Point Hibbs is a remote headland on the south-west coast of Tasmania. It is located south of the lowest point of Macquarie Harbour, and west of the Gordon River, some 46 kilometres south of the mouth of Macquarie Harbour. It is the next named feature along the coast south of Cape Sorell that is used to delineate sections of the coast.
Point Hibbs is on the north side of the point, that the Hibbs Pyramid rock, and the Hibbs Lagoon lie. The lagoon is a recommended seaplane landing location, and the beach a helicopter landing location and supply-drop area for walkers on the coastline. The Hibbs River enters the bay at the north end, flowing into the lagoon. The lagoon is less than 20 kilometres from Birchs Inlet.
Like South West Cape, it is used as a reference point for nearby wrecks. The point has also been a location of sightings of sea animals and numerous whale strandings. The geology of the area has sparked interest for over a hundred years, but no known mining activity has been sustained in the area.
The journal of Abel Tasman, the Dutch navigator who is the first recorded European to have explored the coasts of Tasmania (after whom the island state is named), indicates that Point Hibbs was Tasman's first landfall, on 24th November 1642, at 4pm. As they neared the coast the explorers observed two mountains rising in the background, which today bear the names of their ships - Heemskirk and Zeehan, so named by Matthew Flinders.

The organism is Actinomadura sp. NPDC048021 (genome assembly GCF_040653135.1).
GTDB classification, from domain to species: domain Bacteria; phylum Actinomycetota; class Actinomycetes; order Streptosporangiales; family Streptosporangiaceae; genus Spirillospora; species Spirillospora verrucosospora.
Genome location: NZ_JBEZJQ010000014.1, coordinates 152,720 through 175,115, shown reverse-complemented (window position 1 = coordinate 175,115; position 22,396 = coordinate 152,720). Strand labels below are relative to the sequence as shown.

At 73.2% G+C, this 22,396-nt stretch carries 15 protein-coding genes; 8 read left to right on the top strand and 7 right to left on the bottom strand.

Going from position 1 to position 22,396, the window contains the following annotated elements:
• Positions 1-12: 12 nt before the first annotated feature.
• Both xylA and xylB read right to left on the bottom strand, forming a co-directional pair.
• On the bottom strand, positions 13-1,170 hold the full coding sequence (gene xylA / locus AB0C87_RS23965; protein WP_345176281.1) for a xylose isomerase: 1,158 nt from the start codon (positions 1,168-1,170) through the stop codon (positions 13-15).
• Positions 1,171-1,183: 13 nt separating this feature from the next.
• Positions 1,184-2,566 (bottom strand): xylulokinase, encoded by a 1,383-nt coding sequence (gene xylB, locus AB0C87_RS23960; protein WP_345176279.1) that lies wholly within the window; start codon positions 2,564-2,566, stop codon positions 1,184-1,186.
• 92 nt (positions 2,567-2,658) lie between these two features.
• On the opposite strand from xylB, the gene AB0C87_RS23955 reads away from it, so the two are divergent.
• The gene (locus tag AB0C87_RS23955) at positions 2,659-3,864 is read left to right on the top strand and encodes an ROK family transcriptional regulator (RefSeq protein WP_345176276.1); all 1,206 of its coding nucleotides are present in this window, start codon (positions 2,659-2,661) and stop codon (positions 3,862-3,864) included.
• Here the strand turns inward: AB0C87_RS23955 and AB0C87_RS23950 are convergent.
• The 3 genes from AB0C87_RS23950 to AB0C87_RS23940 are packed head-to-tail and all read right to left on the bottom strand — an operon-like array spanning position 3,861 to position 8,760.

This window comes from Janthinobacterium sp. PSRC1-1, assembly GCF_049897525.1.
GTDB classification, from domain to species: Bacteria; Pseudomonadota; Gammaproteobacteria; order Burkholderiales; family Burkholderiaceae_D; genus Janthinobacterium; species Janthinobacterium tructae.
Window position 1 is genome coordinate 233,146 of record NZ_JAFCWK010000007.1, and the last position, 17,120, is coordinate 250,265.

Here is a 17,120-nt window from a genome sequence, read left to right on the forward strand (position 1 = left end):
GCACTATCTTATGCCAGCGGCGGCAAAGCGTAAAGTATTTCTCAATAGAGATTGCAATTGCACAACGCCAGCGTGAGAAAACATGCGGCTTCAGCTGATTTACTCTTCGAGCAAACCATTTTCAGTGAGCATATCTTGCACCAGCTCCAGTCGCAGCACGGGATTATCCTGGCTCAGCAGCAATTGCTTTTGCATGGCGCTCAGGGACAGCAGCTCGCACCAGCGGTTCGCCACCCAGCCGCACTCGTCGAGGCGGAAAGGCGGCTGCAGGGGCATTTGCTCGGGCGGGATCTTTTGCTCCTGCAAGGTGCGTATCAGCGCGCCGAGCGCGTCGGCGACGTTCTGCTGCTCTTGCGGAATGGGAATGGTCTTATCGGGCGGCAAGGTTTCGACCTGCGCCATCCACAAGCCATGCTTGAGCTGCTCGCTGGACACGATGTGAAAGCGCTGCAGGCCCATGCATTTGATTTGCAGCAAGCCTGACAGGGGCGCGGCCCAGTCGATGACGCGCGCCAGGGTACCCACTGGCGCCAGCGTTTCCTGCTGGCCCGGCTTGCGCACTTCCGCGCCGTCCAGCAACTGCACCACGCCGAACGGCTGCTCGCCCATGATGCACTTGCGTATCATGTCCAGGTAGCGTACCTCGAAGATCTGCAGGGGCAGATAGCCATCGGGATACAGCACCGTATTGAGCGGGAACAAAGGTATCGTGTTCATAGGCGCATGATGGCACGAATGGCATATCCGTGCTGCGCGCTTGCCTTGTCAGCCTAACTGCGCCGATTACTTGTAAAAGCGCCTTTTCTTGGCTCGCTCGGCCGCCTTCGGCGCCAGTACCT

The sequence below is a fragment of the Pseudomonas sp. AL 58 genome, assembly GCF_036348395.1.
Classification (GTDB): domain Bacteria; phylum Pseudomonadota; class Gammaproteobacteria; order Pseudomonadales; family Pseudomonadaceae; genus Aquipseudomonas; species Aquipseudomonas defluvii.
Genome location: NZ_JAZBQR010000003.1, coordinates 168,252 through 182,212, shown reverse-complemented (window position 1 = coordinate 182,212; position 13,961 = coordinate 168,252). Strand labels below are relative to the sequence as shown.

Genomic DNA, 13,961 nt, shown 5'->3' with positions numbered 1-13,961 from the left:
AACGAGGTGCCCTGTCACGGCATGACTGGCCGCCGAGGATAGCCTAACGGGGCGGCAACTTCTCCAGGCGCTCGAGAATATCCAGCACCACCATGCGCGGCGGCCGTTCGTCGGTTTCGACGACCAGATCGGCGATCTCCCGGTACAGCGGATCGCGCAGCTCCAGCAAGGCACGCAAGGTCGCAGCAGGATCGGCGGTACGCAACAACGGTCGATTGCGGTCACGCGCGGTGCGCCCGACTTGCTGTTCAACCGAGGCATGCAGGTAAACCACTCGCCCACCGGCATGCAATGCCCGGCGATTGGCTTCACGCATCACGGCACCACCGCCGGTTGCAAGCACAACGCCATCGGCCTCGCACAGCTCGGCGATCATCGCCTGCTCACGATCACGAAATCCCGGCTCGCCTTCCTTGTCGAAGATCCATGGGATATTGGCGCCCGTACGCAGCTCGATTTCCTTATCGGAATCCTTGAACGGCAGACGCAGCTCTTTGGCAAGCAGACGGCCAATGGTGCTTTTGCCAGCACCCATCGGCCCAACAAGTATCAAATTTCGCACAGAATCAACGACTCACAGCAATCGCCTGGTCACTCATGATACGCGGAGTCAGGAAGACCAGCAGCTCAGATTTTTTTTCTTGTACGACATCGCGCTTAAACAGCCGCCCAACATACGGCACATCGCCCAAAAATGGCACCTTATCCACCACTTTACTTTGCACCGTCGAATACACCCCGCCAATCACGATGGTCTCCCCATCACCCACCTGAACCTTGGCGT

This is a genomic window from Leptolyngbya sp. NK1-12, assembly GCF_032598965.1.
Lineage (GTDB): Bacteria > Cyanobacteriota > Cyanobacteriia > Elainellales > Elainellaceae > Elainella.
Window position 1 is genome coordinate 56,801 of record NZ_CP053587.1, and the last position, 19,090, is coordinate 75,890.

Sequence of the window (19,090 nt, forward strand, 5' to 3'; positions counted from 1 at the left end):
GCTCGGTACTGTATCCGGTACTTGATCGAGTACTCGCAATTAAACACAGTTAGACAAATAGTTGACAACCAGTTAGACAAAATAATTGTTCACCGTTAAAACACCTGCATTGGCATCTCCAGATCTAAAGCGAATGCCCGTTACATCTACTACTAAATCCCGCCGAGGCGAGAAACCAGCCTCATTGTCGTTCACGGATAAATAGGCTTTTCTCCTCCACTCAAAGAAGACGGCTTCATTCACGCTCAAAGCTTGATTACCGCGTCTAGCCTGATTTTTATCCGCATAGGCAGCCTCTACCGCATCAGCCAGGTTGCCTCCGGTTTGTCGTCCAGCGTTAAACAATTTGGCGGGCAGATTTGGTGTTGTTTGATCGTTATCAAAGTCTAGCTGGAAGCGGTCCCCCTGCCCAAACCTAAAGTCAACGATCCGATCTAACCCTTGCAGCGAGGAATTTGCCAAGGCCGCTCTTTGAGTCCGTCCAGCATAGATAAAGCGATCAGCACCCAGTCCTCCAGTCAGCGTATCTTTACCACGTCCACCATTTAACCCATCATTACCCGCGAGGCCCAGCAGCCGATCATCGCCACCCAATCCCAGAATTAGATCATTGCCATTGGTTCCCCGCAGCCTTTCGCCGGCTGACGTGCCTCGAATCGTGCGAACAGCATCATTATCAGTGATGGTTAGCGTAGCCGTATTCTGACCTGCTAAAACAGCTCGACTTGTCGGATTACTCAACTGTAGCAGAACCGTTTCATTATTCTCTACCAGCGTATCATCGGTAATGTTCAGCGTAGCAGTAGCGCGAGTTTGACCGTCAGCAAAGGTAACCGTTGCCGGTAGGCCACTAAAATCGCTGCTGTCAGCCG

Lying offshore is Hibbs Pyramid, a pyramidal dolerite island with an area of 4.65 ha. In early stages of the exploration of the region, the Pyramid Rock was considered a good sheltering location for coastal shipping offloading materials. Recorded breeding seabird and wader species are the Little Penguin (820 pairs), Short-tailed Shearwater (9000 pairs) and Sooty Oystercatcher. Fur seals haul-out on an adjacent rock. Reptiles present include the Metallic Skink and Tasmanian Tree Skink.
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The locality's name recalls Peter Hibbs, a First Fleet Marine with HMS Sirius who sailed with George Bass and Matthew Flinders when they became the first to circumnavigate Tasmania in 1798 (they named Point Hibbs in his honour). Hibbs was noty only master of the expedition's vessel, HMS Norfolk, he also helped design and build it.
Hibbs' grave at Wisemans Ferry cemetery near Sydney, NSW
According to a family legend, Peter Hibbs had first come to Australia with Captain Cook in 1770. The legend has persisted because another of Peter's sons, also named Peter, was the subject of a newspaper article on 30th April 1890 in The Australian. The article, which was reporting the son's death, recalled that Peter senior used to tell his family that on 28th of April, 1770, he came to Botany Bay with the "Endeavour", and when Lt. James Cook sent off a boat at Botany Bay with Sir Joseph, then Mr. Banks, to search for water and explore the coast, he was the next man to jump ashore after the distinguished naturalist.
The most compelling independent piece of evidence that indicates Hibbs had travelled with Cook to Botany Bay in 1770 came from to the commander of the First Fleet, Captain Arthur Phillip. In a report on the First Fleet, Phillip recorded that Peter had been especially chosen to join the crew of the Sirius because Hibbs "had previously visited these shores".